Unbridled Anger – 6 Reasons Violence has Escalated in America

One of the great testimonies to the character of our nation has been the peaceful transition of power every time a new president is elected. We do not select a leader based on who has the strongest army (as least not in a physical sense), nor do we use physical force to accomplish the transition. Political candidates have always sought to influence voters by rational means, encouraging them to employ principled reasoning to make their choices.

This year’s presidential race has made it obvious that things are changing. Violence has become a far too common element at campaign stops all across America. Disagreements offered from a hostile perspective and delivered with anger encourage bitterness and division, leaving little room for sane reasoning.

Why is violence so common in our society? Many in today’s world begin each day with an uncertainty about their safety. Adults, teens and children are all at risk. No longer does an individual have the freedom to expect that living in America, a country which has historically demonstrated a commitment to embracing the concept of law as both ruler and protector, will provide for them a haven of safety. Gradually, as respect for authority has waned, violence has increased.  “Life, liberty, and the pursuit of happiness” has devolved into “existence, endurance, and the pursuit of survival.”

Perhaps a better question to ask would be: “why has violence, for so many, become an acceptable means of dealing with problems?” It is not unusual for individuals to retaliate with violence even for minor personal offenses. Most of the media attention is directed toward events which end with deadly violence, but the vast majority of incidents never escalate to that point. Physical fights, assaults, and attacks on personal property are just a few of the ways that violence can manifest itself without being deadly, all because individuals are convinced that it is an acceptable way to settle their differences. But why do they think that way?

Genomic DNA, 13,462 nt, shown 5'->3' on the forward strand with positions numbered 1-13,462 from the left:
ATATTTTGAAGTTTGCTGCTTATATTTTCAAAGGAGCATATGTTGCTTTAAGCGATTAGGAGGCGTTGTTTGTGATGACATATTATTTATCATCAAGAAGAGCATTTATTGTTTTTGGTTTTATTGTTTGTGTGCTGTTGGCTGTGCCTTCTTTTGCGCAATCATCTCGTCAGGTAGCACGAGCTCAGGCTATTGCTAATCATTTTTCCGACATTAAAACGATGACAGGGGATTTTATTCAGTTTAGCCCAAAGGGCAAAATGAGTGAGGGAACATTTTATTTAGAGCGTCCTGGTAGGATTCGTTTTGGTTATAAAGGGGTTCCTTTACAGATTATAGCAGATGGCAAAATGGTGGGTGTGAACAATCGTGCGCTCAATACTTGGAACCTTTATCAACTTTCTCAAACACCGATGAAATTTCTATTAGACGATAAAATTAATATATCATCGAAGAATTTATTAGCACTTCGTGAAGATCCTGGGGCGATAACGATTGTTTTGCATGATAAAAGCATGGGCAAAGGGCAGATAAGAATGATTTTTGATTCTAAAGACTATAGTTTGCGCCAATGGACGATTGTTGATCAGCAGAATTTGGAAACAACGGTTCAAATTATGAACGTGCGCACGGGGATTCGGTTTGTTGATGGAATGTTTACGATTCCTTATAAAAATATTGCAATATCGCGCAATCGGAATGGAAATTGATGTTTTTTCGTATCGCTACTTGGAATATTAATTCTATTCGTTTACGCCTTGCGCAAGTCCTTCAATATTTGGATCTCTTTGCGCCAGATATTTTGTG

• People feel that they can no longer trust the appointed authorities to keep them safe. Corruption in government institutions has poisoned our faith in them. If justice is to prevail, citizens feel that they must take it upon themselves to provide it.
  • The media has employed violence to boost their ratings. Insults, anger, and violence have become programing essentials whether reporting the news or broadcasting their brand of “entertainment.”
  • Reality TV has made violence appear common and acceptable. For many, the line between fiction and reality has all but disappeared. We have become nothing more than “nosey voyeurs” eagerly anticipating the next event in the life of our favorite “normal” human participant.
  • Society has become exceedingly selfish and abusively intolerant. Calls for tolerance have little impact when promoters are using the request as a means to support their own intolerance.
  • Respect for truth, morality, civility, humility and dignity has been publicly abandoned.
  • People have dismissed the need to control their anger. Anger is the fuel upon which violence feeds. Without anger violence does not occur.

The prophet Jonah from the Old Testament had an anger problem. His hatred for the people of the Assyrian city of Niniveh was so great that he initially refused to go and preach the gospel to them, even though God had given him a clear command to do so.

Chapter 4 of the book of Jonah is an account of a conversation God had with Jonah about his anger problem. In that dialogue Jonah revealed the bitterness that he felt over two things: 1) The redemption of the people of Niniveh (whom he hated), and 2) The destruction of a gourd (which provided his protection from the heat). In both instances Jonah’s anger was the result of ugly, selfish desires going unfulfilled.

It’s not difficult to understand. Children get angry when they don’t get their way. Selfish adults respond with anger as well, and when their anger reaches its threshold of tolerance, violence ensues. No wonder scripture says that “anger resteth in the bosom of fools” (Ecclesiastes 7:9).

Angry people have been around since the beginning of time. But those who employed violence to vindicate their anger were usually scorned. Now they are commended. Meanwhile people get hurt, division intensifies, life becomes less predictable, and our country grows weaker.

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